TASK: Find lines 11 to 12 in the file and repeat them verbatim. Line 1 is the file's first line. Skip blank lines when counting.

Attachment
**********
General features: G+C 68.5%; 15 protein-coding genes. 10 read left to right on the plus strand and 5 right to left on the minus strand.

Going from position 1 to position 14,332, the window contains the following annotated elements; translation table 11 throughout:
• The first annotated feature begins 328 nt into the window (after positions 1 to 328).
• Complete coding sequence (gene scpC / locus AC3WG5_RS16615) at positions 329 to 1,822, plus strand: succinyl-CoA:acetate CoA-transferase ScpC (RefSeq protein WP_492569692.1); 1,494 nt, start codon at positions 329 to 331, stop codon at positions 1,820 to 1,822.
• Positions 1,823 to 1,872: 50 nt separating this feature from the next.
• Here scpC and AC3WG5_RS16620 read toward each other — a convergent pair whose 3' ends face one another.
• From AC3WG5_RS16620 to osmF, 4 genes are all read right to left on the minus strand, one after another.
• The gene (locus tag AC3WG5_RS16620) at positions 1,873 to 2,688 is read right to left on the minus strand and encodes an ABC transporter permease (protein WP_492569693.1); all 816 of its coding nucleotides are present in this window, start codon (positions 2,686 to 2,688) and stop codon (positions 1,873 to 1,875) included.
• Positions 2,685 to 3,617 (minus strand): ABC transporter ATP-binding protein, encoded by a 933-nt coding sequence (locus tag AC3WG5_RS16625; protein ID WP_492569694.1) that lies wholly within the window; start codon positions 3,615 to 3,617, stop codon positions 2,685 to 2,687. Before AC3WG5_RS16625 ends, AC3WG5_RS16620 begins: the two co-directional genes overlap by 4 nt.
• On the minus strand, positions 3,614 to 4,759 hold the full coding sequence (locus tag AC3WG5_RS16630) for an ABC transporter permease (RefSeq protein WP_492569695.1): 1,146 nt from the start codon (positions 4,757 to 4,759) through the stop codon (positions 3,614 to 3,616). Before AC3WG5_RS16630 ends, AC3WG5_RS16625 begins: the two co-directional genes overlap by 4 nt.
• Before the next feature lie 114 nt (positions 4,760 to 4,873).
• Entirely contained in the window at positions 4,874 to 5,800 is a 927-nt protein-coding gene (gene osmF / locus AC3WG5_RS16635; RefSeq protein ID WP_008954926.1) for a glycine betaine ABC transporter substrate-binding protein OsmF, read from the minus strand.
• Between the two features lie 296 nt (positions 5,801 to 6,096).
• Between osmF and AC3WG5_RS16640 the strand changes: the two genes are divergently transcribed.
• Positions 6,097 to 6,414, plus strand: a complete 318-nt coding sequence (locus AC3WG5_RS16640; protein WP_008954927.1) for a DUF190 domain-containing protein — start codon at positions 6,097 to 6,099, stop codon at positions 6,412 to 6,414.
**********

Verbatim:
• Before the next feature lie 114 nt (positions 4,760 to 4,873).
• Entirely contained in the window at positions 4,874 to 5,800 is a 927-nt protein-coding gene (gene osmF / locus AC3WG5_RS16635; RefSeq protein ID WP_008954926.1) for a glycine betaine ABC transporter substrate-binding protein OsmF, read from the minus strand.